7 Career Options in Cybersecurity

We live in a data-driven world. Every company, big or small, generates and exchanges tons of data every minute via the internet. Undeniably, this virtual sharing of information has made workflows faster and more efficient, but what about security? People sharing data through an open network exposes them to cyber threats. 

Hackers steal confidential data and demand ransomware, costing companies a loss of millions of dollars. Besides the financial loss, it leads to reputational damage. 

As cybercriminals continue to threaten the security of the digital world, the demand for cybersecurity experts has spiked. They protect networks and computers from unauthorized digital access, providing a secure forum for companies. While the need for experts remains high, the available jobs have outnumbered qualified candidates. 

So, how about you pursue your career in this field? After all, the industry is full of valuable opportunities that can kick start your career. 

Here we have highlighted seven career options in cybersecurity. 

Cybersecurity Analyst 

One of the common reasons cyberattacks occur is due to the system’s vulnerability. It has open gateways, giving access to everyone and anyone on the servers. Therefore, the primary goal is to design robust security structures to prevent malware and unauthorized access. Here, the role of a cybersecurity analyst comes in handy. They perform end-to-end vulnerability tests to identify glitches in the system. 

This job requires expert knowledge of security protocols and cryptography, and you can work for both the private and government sector. Most private organizations need to hire cybersecurity analysts to protect their data.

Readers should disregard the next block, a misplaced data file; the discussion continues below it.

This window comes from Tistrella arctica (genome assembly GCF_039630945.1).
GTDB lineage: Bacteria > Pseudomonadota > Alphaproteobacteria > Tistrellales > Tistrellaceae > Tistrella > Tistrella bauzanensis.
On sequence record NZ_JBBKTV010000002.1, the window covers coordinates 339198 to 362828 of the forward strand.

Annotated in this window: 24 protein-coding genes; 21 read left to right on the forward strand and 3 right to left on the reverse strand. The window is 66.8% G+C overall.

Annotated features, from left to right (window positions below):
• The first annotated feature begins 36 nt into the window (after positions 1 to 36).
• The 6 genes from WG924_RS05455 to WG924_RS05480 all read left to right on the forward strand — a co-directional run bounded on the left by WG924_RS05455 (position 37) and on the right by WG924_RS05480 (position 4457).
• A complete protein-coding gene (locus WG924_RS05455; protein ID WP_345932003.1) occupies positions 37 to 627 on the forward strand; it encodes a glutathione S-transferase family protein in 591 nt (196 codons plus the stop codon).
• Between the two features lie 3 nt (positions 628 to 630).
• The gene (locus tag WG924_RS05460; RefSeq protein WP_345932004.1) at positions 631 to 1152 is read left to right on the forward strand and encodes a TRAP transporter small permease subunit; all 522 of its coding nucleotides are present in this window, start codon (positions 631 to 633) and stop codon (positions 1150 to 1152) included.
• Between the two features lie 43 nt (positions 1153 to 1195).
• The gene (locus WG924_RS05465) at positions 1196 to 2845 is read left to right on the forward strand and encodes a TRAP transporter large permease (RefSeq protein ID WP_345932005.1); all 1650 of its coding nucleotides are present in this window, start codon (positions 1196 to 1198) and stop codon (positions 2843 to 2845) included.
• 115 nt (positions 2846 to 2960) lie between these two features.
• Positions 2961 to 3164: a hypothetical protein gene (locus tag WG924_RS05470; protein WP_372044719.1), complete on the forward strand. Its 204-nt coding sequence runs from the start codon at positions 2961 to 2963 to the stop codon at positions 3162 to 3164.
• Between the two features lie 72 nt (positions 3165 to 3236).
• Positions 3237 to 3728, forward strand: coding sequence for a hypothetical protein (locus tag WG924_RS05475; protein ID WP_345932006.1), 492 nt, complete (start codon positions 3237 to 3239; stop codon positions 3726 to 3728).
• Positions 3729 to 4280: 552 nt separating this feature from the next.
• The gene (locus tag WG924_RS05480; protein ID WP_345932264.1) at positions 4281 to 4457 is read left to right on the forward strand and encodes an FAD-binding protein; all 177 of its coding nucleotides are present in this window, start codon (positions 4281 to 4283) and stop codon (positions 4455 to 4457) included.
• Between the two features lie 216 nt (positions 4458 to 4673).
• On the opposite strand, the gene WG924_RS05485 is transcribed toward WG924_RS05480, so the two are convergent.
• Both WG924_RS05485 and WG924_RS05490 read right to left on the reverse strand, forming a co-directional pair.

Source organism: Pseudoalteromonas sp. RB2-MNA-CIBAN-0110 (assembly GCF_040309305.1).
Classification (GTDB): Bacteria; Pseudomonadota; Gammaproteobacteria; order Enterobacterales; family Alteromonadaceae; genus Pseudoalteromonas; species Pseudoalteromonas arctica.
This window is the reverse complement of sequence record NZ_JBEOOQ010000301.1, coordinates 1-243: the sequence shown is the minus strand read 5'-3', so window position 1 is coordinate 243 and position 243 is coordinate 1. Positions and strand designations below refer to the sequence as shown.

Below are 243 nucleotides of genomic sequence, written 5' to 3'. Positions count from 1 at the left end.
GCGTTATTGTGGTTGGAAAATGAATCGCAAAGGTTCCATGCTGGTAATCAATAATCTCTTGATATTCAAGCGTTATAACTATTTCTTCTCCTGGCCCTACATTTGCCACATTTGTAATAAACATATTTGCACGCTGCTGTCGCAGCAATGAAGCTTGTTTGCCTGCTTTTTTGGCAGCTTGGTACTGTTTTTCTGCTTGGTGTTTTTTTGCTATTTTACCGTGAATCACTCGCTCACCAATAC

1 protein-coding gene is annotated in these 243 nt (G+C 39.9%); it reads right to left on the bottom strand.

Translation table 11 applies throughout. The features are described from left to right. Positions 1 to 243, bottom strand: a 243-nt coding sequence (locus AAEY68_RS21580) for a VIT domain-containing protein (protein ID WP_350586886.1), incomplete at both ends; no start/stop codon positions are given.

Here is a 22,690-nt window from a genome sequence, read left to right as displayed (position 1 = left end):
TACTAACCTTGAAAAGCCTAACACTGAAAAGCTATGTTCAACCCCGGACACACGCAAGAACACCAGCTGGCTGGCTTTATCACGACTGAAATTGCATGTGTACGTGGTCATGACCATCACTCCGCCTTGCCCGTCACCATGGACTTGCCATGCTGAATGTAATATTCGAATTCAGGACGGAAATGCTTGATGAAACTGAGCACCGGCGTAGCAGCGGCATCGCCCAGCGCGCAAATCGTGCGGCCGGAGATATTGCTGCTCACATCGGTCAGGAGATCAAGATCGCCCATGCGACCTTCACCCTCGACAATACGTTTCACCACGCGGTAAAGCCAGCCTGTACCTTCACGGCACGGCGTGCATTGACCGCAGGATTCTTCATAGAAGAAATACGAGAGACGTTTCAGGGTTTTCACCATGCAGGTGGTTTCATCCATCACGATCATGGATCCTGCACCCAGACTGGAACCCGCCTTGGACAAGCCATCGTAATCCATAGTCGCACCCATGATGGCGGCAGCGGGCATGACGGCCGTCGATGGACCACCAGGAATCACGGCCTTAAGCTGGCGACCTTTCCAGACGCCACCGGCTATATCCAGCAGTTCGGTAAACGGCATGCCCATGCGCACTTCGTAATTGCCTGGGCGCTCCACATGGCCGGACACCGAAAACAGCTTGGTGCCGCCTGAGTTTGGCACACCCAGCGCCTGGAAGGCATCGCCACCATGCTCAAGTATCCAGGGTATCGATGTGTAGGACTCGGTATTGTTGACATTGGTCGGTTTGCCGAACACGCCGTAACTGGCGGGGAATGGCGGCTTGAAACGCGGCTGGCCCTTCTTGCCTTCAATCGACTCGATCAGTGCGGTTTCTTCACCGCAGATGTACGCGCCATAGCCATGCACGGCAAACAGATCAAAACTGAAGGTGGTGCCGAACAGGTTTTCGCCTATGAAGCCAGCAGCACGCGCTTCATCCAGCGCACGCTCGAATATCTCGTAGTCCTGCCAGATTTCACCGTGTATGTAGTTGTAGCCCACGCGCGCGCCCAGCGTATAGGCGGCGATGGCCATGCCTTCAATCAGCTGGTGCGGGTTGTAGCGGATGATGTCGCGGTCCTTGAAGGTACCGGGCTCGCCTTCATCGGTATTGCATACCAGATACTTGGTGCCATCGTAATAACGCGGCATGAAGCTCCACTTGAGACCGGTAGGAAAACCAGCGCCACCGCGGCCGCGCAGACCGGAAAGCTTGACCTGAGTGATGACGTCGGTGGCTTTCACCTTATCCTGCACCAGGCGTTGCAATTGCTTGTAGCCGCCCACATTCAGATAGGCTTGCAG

Similarly, government organizations like Homeland Security also hire these analysts. So if you have a sense of patriotism and an interest in technology, there are colleges for homeland security that can help you get the required degree and start on this career path. 

Forensics Analyst 

Do you have solid analytical skills with a curious mind? If so, the role of forensic analyst could be the best choice. These analysts are more like investigators who find digital evidence and solve crimes virtually. They recover data lost due to a cyberattack or data breach and try to determine how cybercriminals steal that data. They also study patterns to determine how hackers gained access and traversed the network. 

Besides this, these analysts collaborate with the incident response and risk management team to perform a thorough analysis. Once they identify vulnerabilities, they reach out to engineers so they can make new developments in the system. Lastly, they examine all data sources, including firewall, web, and database, to determine malicious activity and find compromised data. 

Incident Response Specialist 

An incident response specialist is the first person who responds to a cyberattack. They investigate and respond to cyber incidents. For example, if there has been a data breach, they will install additional firewalls to secure the remaining data. They identify threats and try to eradicate them as soon as possible. 

Do you know the best part? This role doesn’t require advanced cybersecurity qualifications. However, you should know about computer intrusion and incident response procedures. Also, you must beware of security architecture and networking systems. Finally, although this is an entry-level role, the median salary is $92,000, higher than the industry. 

Penetration Tester